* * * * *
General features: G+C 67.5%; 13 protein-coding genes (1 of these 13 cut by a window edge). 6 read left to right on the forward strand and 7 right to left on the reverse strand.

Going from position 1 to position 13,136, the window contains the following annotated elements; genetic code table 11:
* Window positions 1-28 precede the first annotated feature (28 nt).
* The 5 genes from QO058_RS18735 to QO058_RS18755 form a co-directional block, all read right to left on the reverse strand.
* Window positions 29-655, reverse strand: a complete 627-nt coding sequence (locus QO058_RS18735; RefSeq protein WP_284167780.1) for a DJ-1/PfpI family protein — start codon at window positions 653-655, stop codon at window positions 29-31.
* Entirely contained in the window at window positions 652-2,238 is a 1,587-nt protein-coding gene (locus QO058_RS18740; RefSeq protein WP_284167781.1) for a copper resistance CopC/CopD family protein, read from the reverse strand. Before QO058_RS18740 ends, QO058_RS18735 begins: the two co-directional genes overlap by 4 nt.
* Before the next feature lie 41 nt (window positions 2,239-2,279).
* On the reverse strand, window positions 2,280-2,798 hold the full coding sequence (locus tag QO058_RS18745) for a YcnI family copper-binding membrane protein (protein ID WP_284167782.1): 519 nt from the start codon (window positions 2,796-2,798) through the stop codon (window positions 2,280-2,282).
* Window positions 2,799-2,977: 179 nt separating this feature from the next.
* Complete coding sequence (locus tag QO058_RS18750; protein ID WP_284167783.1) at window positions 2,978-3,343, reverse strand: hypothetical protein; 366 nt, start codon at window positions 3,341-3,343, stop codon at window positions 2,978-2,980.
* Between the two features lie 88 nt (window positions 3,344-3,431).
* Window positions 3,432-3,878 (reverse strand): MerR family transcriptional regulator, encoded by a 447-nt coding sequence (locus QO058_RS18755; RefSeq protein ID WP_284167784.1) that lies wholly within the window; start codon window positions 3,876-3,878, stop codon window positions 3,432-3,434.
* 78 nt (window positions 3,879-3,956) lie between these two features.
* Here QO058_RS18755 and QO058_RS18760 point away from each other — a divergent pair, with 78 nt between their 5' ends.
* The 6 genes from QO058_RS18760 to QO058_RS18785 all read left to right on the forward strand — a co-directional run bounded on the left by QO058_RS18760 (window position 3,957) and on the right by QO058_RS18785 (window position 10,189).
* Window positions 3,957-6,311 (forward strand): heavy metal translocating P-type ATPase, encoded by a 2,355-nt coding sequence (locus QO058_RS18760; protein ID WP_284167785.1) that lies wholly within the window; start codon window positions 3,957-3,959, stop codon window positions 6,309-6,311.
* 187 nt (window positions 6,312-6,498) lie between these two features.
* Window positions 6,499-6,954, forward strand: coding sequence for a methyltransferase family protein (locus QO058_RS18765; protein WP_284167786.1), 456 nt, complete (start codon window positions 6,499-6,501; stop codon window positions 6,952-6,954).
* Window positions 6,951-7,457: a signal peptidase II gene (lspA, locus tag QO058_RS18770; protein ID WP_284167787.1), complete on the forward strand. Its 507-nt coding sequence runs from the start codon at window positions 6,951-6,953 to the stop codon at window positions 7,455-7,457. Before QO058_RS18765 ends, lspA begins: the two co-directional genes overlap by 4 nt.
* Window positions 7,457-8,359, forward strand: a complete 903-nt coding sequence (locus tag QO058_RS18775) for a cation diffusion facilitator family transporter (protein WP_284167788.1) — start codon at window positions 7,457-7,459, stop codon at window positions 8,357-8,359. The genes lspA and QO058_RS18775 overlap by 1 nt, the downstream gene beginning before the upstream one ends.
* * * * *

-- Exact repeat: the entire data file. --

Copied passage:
General features: G+C 67.5%; 13 protein-coding genes (1 of these 13 cut by a window edge). 6 read left to right on the forward strand and 7 right to left on the reverse strand.

Going from position 1 to position 13,136, the window contains the following annotated elements; genetic code table 11:
* Window positions 1-28 precede the first annotated feature (28 nt).
* The 5 genes from QO058_RS18735 to QO058_RS18755 form a co-directional block, all read right to left on the reverse strand.
* Window positions 29-655, reverse strand: a complete 627-nt coding sequence (locus QO058_RS18735; RefSeq protein WP_284167780.1) for a DJ-1/PfpI family protein — start codon at window positions 653-655, stop codon at window positions 29-31.
* Entirely contained in the window at window positions 652-2,238 is a 1,587-nt protein-coding gene (locus QO058_RS18740; RefSeq protein WP_284167781.1) for a copper resistance CopC/CopD family protein, read from the reverse strand. Before QO058_RS18740 ends, QO058_RS18735 begins: the two co-directional genes overlap by 4 nt.
* Before the next feature lie 41 nt (window positions 2,239-2,279).
* On the reverse strand, window positions 2,280-2,798 hold the full coding sequence (locus tag QO058_RS18745) for a YcnI family copper-binding membrane protein (protein ID WP_284167782.1): 519 nt from the start codon (window positions 2,796-2,798) through the stop codon (window positions 2,280-2,282).
* Window positions 2,799-2,977: 179 nt separating this feature from the next.
* Complete coding sequence (locus tag QO058_RS18750; protein ID WP_284167783.1) at window positions 2,978-3,343, reverse strand: hypothetical protein; 366 nt, start codon at window positions 3,341-3,343, stop codon at window positions 2,978-2,980.
* Between the two features lie 88 nt (window positions 3,344-3,431).
* Window positions 3,432-3,878 (reverse strand): MerR family transcriptional regulator, encoded by a 447-nt coding sequence (locus QO058_RS18755; RefSeq protein ID WP_284167784.1) that lies wholly within the window; start codon window positions 3,876-3,878, stop codon window positions 3,432-3,434.
* 78 nt (window positions 3,879-3,956) lie between these two features.
* Here QO058_RS18755 and QO058_RS18760 point away from each other — a divergent pair, with 78 nt between their 5' ends.
* The 6 genes from QO058_RS18760 to QO058_RS18785 all read left to right on the forward strand — a co-directional run bounded on the left by QO058_RS18760 (window position 3,957) and on the right by QO058_RS18785 (window position 10,189).
* Window positions 3,957-6,311 (forward strand): heavy metal translocating P-type ATPase, encoded by a 2,355-nt coding sequence (locus QO058_RS18760; protein ID WP_284167785.1) that lies wholly within the window; start codon window positions 3,957-3,959, stop codon window positions 6,309-6,311.
* 187 nt (window positions 6,312-6,498) lie between these two features.
* Window positions 6,499-6,954, forward strand: coding sequence for a methyltransferase family protein (locus QO058_RS18765; protein WP_284167786.1), 456 nt, complete (start codon window positions 6,499-6,501; stop codon window positions 6,952-6,954).
* Window positions 6,951-7,457: a signal peptidase II gene (lspA, locus tag QO058_RS18770; protein ID WP_284167787.1), complete on the forward strand. Its 507-nt coding sequence runs from the start codon at window positions 6,951-6,953 to the stop codon at window positions 7,455-7,457. Before QO058_RS18765 ends, lspA begins: the two co-directional genes overlap by 4 nt.
* Window positions 7,457-8,359, forward strand: a complete 903-nt coding sequence (locus tag QO058_RS18775) for a cation diffusion facilitator family transporter (protein WP_284167788.1) — start codon at window positions 7,457-7,459, stop codon at window positions 8,357-8,359. The genes lspA and QO058_RS18775 overlap by 1 nt, the downstream gene beginning before the upstream one ends.